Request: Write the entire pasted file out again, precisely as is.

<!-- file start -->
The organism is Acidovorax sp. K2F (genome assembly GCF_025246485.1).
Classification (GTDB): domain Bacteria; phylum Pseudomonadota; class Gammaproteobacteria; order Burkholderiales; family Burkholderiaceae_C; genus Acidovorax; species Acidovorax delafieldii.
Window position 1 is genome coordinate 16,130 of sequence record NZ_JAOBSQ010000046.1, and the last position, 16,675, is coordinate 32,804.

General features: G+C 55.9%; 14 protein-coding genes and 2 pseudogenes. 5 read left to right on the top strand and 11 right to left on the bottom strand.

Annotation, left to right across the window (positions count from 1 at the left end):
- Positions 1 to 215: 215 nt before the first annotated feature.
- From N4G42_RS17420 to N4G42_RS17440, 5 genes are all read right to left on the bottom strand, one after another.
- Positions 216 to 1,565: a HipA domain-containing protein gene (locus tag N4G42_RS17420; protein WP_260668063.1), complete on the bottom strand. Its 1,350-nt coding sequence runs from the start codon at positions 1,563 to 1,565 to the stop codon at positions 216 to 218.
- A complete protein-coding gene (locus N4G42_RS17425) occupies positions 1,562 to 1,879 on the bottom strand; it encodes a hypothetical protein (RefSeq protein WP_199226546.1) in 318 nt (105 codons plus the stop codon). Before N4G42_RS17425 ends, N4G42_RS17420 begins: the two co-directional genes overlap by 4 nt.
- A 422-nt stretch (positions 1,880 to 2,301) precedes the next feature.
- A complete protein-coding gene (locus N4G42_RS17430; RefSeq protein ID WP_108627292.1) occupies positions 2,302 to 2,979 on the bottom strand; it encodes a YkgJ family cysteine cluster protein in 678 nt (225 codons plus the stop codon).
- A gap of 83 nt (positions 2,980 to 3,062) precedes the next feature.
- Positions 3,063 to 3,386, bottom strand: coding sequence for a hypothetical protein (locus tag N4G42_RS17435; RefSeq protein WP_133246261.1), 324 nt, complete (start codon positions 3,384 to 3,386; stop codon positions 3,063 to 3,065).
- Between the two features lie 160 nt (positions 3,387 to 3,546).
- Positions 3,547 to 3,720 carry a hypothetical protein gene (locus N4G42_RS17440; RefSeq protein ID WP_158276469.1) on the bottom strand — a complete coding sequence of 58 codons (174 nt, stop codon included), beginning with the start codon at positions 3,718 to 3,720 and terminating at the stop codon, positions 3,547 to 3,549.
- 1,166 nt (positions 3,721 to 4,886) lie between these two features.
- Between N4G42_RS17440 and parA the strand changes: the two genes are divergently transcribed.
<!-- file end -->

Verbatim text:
The organism is Acidovorax sp. K2F (genome assembly GCF_025246485.1).
Classification (GTDB): domain Bacteria; phylum Pseudomonadota; class Gammaproteobacteria; order Burkholderiales; family Burkholderiaceae_C; genus Acidovorax; species Acidovorax delafieldii.
Window position 1 is genome coordinate 16,130 of sequence record NZ_JAOBSQ010000046.1, and the last position, 16,675, is coordinate 32,804.

General features: G+C 55.9%; 14 protein-coding genes and 2 pseudogenes. 5 read left to right on the top strand and 11 right to left on the bottom strand.

Annotation, left to right across the window (positions count from 1 at the left end):
- Positions 1 to 215: 215 nt before the first annotated feature.
- From N4G42_RS17420 to N4G42_RS17440, 5 genes are all read right to left on the bottom strand, one after another.
- Positions 216 to 1,565: a HipA domain-containing protein gene (locus tag N4G42_RS17420; protein WP_260668063.1), complete on the bottom strand. Its 1,350-nt coding sequence runs from the start codon at positions 1,563 to 1,565 to the stop codon at positions 216 to 218.
- A complete protein-coding gene (locus N4G42_RS17425) occupies positions 1,562 to 1,879 on the bottom strand; it encodes a hypothetical protein (RefSeq protein WP_199226546.1) in 318 nt (105 codons plus the stop codon). Before N4G42_RS17425 ends, N4G42_RS17420 begins: the two co-directional genes overlap by 4 nt.
- A 422-nt stretch (positions 1,880 to 2,301) precedes the next feature.
- A complete protein-coding gene (locus N4G42_RS17430; RefSeq protein ID WP_108627292.1) occupies positions 2,302 to 2,979 on the bottom strand; it encodes a YkgJ family cysteine cluster protein in 678 nt (225 codons plus the stop codon).
- A gap of 83 nt (positions 2,980 to 3,062) precedes the next feature.
- Positions 3,063 to 3,386, bottom strand: coding sequence for a hypothetical protein (locus tag N4G42_RS17435; RefSeq protein WP_133246261.1), 324 nt, complete (start codon positions 3,384 to 3,386; stop codon positions 3,063 to 3,065).
- Between the two features lie 160 nt (positions 3,387 to 3,546).
- Positions 3,547 to 3,720 carry a hypothetical protein gene (locus N4G42_RS17440; RefSeq protein ID WP_158276469.1) on the bottom strand — a complete coding sequence of 58 codons (174 nt, stop codon included), beginning with the start codon at positions 3,718 to 3,720 and terminating at the stop codon, positions 3,547 to 3,549.
- 1,166 nt (positions 3,721 to 4,886) lie between these two features.
- Between N4G42_RS17440 and parA the strand changes: the two genes are divergently transcribed.